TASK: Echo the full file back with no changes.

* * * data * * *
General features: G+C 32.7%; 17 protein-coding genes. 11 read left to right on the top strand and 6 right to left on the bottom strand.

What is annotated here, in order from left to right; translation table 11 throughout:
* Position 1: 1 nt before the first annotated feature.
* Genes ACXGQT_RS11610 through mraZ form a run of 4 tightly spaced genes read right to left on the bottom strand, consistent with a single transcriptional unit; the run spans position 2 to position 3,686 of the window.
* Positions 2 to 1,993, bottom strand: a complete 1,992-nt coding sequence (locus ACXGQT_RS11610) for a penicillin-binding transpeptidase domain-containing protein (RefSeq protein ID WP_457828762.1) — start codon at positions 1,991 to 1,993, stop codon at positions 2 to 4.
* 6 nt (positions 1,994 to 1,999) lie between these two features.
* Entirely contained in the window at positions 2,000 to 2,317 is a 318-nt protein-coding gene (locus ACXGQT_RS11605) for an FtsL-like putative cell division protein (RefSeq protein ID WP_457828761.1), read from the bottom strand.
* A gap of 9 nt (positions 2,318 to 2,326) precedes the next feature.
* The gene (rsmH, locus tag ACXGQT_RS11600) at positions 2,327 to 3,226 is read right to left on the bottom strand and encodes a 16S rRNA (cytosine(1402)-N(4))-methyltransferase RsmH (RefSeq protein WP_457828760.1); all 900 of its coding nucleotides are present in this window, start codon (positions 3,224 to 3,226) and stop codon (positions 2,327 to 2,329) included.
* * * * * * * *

General features: G+C 32.7%; 17 protein-coding genes. 11 read left to right on the top strand and 6 right to left on the bottom strand.

What is annotated here, in order from left to right; translation table 11 throughout:
* Position 1: 1 nt before the first annotated feature.
* Genes ACXGQT_RS11610 through mraZ form a run of 4 tightly spaced genes read right to left on the bottom strand, consistent with a single transcriptional unit; the run spans position 2 to position 3,686 of the window.
* Positions 2 to 1,993, bottom strand: a complete 1,992-nt coding sequence (locus ACXGQT_RS11610) for a penicillin-binding transpeptidase domain-containing protein (RefSeq protein ID WP_457828762.1) — start codon at positions 1,991 to 1,993, stop codon at positions 2 to 4.
* 6 nt (positions 1,994 to 1,999) lie between these two features.
* Entirely contained in the window at positions 2,000 to 2,317 is a 318-nt protein-coding gene (locus ACXGQT_RS11605) for an FtsL-like putative cell division protein (RefSeq protein ID WP_457828761.1), read from the bottom strand.
* A gap of 9 nt (positions 2,318 to 2,326) precedes the next feature.
* The gene (rsmH, locus tag ACXGQT_RS11600) at positions 2,327 to 3,226 is read right to left on the bottom strand and encodes a 16S rRNA (cytosine(1402)-N(4))-methyltransferase RsmH (RefSeq protein WP_457828760.1); all 900 of its coding nucleotides are present in this window, start codon (positions 3,224 to 3,226) and stop codon (positions 2,327 to 2,329) included.